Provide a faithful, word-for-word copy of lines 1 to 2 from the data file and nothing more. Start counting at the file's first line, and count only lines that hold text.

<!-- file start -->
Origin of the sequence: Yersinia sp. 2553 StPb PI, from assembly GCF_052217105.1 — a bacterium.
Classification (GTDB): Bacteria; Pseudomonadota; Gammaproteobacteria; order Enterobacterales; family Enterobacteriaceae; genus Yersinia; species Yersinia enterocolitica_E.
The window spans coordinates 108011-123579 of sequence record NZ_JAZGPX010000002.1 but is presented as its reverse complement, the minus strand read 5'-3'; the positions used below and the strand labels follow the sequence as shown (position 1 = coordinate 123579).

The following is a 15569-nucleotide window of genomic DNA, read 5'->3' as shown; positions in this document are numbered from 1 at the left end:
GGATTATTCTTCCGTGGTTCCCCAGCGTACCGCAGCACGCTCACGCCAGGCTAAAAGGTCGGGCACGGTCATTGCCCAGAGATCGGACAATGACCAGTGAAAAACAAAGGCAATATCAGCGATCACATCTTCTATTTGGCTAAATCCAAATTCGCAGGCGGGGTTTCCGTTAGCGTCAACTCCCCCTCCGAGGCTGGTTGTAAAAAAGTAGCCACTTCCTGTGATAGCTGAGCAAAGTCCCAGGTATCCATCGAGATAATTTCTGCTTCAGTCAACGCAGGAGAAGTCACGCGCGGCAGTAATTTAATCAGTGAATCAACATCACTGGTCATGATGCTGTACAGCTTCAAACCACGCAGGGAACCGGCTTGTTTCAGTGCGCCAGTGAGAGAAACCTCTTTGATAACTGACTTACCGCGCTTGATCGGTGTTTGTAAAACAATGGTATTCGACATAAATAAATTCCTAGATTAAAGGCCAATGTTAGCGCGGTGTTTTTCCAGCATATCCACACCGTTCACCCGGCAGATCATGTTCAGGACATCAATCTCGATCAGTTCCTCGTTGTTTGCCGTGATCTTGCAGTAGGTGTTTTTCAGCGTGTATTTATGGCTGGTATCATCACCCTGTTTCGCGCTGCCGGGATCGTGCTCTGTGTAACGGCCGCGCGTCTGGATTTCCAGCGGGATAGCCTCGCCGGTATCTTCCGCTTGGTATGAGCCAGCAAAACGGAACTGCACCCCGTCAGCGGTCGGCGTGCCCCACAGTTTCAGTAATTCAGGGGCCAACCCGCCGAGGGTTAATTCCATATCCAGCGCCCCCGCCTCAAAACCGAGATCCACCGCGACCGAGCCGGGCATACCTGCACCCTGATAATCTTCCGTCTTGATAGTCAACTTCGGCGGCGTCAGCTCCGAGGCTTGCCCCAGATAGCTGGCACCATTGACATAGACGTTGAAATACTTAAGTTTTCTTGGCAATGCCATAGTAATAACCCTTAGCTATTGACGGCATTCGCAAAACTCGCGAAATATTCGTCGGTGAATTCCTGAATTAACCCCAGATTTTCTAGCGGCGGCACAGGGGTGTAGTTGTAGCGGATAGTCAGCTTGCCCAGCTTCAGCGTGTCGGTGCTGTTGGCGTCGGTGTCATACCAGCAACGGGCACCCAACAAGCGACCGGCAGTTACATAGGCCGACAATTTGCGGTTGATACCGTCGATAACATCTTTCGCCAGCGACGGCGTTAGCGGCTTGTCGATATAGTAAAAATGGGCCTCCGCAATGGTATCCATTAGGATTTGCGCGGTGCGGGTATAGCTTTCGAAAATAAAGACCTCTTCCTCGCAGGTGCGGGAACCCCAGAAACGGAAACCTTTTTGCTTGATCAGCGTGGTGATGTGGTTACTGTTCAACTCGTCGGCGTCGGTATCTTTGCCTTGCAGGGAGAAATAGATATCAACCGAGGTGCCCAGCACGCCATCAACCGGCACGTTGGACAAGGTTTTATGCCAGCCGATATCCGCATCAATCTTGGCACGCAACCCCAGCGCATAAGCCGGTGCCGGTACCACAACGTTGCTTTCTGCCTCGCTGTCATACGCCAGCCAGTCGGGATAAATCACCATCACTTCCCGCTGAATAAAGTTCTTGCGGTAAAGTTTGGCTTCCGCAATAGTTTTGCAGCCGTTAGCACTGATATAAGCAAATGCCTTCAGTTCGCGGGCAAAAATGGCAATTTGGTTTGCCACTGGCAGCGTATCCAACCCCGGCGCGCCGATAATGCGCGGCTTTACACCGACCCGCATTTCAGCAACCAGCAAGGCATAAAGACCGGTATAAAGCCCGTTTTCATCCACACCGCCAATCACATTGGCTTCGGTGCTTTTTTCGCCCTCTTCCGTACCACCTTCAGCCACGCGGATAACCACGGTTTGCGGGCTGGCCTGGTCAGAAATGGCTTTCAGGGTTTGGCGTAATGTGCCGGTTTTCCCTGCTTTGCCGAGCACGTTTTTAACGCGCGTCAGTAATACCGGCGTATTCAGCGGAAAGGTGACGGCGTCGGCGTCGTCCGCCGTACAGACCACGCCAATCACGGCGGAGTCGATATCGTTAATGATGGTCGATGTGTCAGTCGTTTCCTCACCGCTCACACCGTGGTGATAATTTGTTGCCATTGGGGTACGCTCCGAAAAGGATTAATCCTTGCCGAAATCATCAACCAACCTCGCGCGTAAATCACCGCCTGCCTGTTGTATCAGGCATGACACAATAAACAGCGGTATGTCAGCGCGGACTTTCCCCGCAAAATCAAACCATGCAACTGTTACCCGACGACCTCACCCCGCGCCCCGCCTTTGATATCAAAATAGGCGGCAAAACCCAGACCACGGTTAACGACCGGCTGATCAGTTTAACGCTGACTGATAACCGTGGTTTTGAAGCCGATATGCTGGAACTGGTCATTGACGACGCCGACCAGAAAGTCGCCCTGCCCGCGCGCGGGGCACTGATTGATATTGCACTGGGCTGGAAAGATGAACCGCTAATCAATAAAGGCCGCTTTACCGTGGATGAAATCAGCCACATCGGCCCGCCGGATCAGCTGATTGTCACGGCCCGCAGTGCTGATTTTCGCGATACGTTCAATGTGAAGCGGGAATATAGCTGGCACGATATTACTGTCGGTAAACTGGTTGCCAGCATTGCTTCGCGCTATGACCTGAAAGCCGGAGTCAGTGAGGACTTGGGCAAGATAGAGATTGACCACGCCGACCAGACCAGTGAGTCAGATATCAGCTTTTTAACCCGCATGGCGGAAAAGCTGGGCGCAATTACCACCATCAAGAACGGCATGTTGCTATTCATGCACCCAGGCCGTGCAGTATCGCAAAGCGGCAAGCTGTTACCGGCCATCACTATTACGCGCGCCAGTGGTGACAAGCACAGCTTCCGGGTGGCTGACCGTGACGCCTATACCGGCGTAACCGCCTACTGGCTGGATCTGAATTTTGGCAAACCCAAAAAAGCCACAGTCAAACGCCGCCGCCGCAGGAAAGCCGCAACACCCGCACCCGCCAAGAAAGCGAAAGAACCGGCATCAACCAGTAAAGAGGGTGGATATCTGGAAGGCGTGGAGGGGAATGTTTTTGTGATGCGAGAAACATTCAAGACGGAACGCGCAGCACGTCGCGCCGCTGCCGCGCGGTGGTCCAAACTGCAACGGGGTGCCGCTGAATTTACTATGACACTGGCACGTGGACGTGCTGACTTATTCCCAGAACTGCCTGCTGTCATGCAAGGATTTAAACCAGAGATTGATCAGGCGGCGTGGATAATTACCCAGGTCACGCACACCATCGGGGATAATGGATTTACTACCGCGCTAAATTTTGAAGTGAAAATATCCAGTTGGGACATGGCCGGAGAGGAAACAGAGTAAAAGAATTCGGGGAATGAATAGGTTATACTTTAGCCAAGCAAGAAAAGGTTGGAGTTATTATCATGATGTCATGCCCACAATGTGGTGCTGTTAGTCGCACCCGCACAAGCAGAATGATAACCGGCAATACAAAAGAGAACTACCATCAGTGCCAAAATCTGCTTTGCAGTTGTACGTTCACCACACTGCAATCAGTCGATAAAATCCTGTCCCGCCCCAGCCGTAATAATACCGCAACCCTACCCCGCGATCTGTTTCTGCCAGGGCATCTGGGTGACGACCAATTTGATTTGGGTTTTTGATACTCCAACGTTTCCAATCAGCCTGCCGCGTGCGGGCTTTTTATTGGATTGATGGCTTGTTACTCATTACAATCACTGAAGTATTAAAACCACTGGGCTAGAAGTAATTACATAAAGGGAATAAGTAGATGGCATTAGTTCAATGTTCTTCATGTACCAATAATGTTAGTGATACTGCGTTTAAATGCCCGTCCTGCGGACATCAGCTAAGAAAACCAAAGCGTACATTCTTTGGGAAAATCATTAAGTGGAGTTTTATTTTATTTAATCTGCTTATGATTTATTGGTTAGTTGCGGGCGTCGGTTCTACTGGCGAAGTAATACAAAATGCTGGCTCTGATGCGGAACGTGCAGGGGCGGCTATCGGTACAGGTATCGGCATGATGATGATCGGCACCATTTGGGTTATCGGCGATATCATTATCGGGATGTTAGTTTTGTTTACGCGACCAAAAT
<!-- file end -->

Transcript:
Origin of the sequence: Yersinia sp. 2553 StPb PI, from assembly GCF_052217105.1 — a bacterium.
Classification (GTDB): Bacteria; Pseudomonadota; Gammaproteobacteria; order Enterobacterales; family Enterobacteriaceae; genus Yersinia; species Yersinia enterocolitica_E.